Monday, July 30 2007 @ 10:17 am BST
The plight of the Tibetan people has been the subject of numerous documentaries, benefit concerts and bumper stickers over the years, so it's not too cynical to wonder what "Dreaming Lhasa" brings to the table. What can be said, after all, about the efforts to re-establish the nation's independence after decades of brutal repression by China that hasn't already been said?
"Dreaming Lhasa" sidesteps this question: Rather than offer more information or documentation, the film uses a fictional framework to explore the human-scale effects of exile on those Tibetans who've escaped their homeland. Set (and filmed) mostly in Dharamsala, the Indian city where the Dalai Lama and his followers have taken up residence, the movie focuses on Karma (Tenzin Chokyi Gyatso), a Tibetan-American filmmaker who has come to Dharamsala to interview exiled Tibetan monks for a documentary.
At first this seems like an awkward quasi-fictional device, but once the story gains speed it's a useful device. Karma meets two Tibetans who seem to represent different poles of the response to exile. Her guide, Jigme (Tenzin Jigme), is Westernized -- even playing in a Tibetan rock band -- and somewhat jaded. One of her interviewees, a recent arrival from the Tibetan capital of Lhasa named Dhondup (Jampa Kalsang), is much more serene and fits the stereotype of a Buddhist monk. He has come bearing a charm box given to him by his mother on her deathbed and is charged with returning it to its owner, a man known only as Loga.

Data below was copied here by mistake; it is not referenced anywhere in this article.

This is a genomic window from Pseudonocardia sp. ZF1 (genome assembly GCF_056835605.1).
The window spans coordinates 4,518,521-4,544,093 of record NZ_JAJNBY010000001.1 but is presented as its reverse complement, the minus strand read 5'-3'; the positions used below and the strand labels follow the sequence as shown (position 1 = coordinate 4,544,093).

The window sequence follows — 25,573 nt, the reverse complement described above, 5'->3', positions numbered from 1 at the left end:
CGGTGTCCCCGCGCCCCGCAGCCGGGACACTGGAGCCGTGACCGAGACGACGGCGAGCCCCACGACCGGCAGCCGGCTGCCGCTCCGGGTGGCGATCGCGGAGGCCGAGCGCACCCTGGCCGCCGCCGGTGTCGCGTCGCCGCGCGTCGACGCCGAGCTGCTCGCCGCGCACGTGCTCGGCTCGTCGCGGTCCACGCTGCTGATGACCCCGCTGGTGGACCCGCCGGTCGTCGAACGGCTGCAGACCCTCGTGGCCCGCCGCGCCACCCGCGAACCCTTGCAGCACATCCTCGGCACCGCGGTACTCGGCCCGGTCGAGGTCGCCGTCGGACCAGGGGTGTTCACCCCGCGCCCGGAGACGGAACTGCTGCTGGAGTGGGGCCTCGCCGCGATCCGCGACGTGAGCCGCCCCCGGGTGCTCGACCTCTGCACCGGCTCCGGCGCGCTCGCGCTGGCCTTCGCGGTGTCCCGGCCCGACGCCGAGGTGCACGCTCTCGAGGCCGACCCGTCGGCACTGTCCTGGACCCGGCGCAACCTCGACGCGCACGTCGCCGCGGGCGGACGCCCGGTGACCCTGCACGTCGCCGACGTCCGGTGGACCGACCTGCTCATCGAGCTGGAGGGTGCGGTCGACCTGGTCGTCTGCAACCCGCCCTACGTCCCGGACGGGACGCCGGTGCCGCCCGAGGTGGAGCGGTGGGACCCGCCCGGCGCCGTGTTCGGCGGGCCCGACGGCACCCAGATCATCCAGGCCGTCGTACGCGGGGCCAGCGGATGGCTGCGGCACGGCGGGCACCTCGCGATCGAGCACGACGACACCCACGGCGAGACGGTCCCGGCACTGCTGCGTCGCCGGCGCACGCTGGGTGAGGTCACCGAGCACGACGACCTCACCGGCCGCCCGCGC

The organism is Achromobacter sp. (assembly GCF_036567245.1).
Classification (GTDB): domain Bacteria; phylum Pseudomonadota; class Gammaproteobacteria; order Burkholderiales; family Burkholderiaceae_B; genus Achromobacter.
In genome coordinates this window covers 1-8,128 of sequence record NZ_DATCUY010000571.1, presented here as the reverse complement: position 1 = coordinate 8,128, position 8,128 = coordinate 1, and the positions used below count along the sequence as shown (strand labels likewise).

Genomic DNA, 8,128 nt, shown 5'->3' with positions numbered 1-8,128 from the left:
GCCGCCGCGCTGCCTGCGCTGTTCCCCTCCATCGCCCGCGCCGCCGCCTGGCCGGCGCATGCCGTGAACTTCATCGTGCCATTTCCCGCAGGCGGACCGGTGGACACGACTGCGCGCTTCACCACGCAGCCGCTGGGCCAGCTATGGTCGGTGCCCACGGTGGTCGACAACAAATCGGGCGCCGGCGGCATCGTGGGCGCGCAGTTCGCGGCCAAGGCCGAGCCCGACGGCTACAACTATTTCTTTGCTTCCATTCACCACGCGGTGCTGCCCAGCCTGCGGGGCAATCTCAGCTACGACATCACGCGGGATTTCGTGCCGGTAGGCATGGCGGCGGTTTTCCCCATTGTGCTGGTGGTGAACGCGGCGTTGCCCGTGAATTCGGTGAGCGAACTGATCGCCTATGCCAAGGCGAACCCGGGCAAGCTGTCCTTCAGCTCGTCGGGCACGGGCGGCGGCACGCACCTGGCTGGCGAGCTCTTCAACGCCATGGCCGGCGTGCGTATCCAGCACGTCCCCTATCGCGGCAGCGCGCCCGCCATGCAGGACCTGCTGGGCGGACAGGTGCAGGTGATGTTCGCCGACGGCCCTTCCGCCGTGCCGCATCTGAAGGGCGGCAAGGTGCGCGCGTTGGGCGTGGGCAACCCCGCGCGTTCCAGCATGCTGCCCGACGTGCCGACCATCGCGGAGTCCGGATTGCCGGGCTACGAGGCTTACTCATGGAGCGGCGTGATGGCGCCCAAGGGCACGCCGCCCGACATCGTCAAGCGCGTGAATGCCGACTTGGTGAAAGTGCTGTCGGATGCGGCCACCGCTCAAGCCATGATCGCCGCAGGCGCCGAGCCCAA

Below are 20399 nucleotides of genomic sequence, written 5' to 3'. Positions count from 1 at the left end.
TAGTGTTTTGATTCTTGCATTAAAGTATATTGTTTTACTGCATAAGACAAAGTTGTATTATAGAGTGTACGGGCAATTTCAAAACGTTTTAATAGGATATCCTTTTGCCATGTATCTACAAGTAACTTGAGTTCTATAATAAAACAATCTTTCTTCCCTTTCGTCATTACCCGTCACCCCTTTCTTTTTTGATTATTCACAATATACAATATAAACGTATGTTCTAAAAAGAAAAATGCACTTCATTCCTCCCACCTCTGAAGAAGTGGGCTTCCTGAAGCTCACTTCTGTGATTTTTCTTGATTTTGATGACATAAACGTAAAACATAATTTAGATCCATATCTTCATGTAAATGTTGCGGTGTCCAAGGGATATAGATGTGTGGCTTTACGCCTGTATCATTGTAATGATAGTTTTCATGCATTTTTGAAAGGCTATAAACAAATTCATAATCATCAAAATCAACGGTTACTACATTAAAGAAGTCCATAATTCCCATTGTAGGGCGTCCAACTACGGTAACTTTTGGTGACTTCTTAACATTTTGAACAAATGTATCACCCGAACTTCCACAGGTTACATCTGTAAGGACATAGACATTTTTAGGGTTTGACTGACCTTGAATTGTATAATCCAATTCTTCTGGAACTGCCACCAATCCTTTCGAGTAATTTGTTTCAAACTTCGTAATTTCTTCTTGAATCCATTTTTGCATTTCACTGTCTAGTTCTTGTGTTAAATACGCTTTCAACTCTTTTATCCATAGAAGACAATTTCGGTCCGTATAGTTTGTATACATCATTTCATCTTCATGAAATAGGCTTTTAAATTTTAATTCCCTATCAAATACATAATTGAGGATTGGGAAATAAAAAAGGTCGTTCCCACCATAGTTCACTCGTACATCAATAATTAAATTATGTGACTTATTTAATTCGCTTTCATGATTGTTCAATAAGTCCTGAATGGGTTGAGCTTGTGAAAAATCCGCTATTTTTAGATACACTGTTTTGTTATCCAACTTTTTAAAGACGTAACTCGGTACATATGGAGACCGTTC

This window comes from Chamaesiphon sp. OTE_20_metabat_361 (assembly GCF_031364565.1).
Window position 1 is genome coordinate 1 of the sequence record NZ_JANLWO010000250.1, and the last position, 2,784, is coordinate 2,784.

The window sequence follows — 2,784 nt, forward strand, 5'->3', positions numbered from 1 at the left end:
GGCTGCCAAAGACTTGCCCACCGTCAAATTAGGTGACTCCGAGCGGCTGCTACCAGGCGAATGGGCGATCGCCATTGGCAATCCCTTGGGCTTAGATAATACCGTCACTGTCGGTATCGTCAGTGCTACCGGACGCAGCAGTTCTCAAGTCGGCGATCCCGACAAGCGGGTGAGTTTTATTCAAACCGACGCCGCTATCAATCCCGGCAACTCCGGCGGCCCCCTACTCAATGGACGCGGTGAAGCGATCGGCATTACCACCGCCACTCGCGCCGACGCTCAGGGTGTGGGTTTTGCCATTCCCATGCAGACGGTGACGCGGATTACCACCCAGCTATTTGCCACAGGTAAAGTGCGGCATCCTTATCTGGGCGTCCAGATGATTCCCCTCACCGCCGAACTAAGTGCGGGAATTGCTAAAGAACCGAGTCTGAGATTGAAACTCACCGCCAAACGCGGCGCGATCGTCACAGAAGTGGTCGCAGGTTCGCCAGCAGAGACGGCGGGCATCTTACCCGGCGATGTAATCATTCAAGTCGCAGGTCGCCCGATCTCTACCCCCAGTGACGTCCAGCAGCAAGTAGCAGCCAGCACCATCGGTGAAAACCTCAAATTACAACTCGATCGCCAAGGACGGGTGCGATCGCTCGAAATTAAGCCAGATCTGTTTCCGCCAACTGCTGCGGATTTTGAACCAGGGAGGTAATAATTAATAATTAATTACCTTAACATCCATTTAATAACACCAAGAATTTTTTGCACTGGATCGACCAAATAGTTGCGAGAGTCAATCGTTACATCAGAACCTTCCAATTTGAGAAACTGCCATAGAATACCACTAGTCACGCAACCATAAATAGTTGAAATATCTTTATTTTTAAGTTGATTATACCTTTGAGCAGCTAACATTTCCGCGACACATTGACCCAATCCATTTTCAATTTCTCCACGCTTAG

The quest for Loga takes these three from Dharamsala to Delhi and beyond, and allows for meetings with various former political prisoners, hunger strikers and Tibetan officials, many playing themselves. Karma also spends time on the phone dealing with a deteriorating relationship back in America, emphasizing her confused cultural identity but also padding the plotline.
"Dreaming Lhasa" is the first feature from documentary filmmakers Ritu Sarin and Tenzing Sonam, and sometimes it shows. The performances can be wooden at times and the camerawork uncertain. But the underlying reality of both the places and the people involved comes through more strongly, perhaps, than it would in a more polished piece. In the end, the film communicates the passion and resilience of the Tibetans more eloquently than most documentaries could, and that's something we can't be reminded of enough.